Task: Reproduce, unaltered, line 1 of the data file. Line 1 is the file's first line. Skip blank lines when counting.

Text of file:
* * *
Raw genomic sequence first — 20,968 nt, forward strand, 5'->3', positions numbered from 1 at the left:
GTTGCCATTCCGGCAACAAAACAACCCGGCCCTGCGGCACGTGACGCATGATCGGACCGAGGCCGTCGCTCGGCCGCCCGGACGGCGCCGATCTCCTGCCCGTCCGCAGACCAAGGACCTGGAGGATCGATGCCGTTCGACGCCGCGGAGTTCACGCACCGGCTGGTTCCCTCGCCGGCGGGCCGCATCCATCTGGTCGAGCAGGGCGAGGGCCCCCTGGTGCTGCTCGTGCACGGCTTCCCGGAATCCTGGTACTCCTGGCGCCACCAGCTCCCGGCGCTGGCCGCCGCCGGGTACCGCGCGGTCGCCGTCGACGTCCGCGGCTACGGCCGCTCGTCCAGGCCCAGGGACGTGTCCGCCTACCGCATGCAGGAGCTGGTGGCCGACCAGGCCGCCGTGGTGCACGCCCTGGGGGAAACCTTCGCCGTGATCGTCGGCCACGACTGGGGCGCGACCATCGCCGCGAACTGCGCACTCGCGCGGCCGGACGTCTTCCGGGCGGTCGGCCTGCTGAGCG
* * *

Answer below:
Raw genomic sequence first — 20,968 nt, forward strand, 5'->3', positions numbered from 1 at the left: